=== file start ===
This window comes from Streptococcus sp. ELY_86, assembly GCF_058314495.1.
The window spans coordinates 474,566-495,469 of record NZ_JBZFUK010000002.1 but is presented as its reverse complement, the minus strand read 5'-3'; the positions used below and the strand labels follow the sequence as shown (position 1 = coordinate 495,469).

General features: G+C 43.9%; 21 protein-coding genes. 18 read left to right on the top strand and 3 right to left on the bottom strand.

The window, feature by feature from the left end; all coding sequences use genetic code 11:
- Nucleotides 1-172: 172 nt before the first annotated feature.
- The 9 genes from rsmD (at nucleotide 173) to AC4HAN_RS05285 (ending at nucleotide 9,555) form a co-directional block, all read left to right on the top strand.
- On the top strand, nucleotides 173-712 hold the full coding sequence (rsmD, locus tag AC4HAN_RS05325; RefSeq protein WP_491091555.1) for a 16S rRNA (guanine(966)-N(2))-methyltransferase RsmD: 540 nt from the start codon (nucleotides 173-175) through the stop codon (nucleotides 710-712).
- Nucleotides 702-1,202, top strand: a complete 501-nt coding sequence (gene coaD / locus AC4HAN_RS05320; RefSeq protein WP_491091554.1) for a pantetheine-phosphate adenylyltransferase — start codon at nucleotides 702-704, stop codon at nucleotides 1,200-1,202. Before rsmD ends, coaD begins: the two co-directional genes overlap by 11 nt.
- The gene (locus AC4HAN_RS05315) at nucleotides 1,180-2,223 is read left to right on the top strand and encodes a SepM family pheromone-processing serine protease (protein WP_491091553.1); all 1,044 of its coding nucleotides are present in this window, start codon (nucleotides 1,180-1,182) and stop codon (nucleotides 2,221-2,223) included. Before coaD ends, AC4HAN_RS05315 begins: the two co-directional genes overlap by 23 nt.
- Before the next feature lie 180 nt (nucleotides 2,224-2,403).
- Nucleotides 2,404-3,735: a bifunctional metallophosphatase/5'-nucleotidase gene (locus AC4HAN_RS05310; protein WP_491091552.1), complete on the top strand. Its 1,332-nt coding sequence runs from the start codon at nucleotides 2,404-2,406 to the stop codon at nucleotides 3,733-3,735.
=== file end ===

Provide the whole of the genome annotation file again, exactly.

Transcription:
This window comes from Streptococcus sp. ELY_86, assembly GCF_058314495.1.
The window spans coordinates 474,566-495,469 of record NZ_JBZFUK010000002.1 but is presented as its reverse complement, the minus strand read 5'-3'; the positions used below and the strand labels follow the sequence as shown (position 1 = coordinate 495,469).

General features: G+C 43.9%; 21 protein-coding genes. 18 read left to right on the top strand and 3 right to left on the bottom strand.

The window, feature by feature from the left end; all coding sequences use genetic code 11:
- Nucleotides 1-172: 172 nt before the first annotated feature.
- The 9 genes from rsmD (at nucleotide 173) to AC4HAN_RS05285 (ending at nucleotide 9,555) form a co-directional block, all read left to right on the top strand.
- On the top strand, nucleotides 173-712 hold the full coding sequence (rsmD, locus tag AC4HAN_RS05325; RefSeq protein WP_491091555.1) for a 16S rRNA (guanine(966)-N(2))-methyltransferase RsmD: 540 nt from the start codon (nucleotides 173-175) through the stop codon (nucleotides 710-712).
- Nucleotides 702-1,202, top strand: a complete 501-nt coding sequence (gene coaD / locus AC4HAN_RS05320; RefSeq protein WP_491091554.1) for a pantetheine-phosphate adenylyltransferase — start codon at nucleotides 702-704, stop codon at nucleotides 1,200-1,202. Before rsmD ends, coaD begins: the two co-directional genes overlap by 11 nt.
- The gene (locus AC4HAN_RS05315) at nucleotides 1,180-2,223 is read left to right on the top strand and encodes a SepM family pheromone-processing serine protease (protein WP_491091553.1); all 1,044 of its coding nucleotides are present in this window, start codon (nucleotides 1,180-1,182) and stop codon (nucleotides 2,221-2,223) included. Before coaD ends, AC4HAN_RS05315 begins: the two co-directional genes overlap by 23 nt.
- Before the next feature lie 180 nt (nucleotides 2,224-2,403).
- Nucleotides 2,404-3,735: a bifunctional metallophosphatase/5'-nucleotidase gene (locus AC4HAN_RS05310; protein WP_491091552.1), complete on the top strand. Its 1,332-nt coding sequence runs from the start codon at nucleotides 2,404-2,406 to the stop codon at nucleotides 3,733-3,735.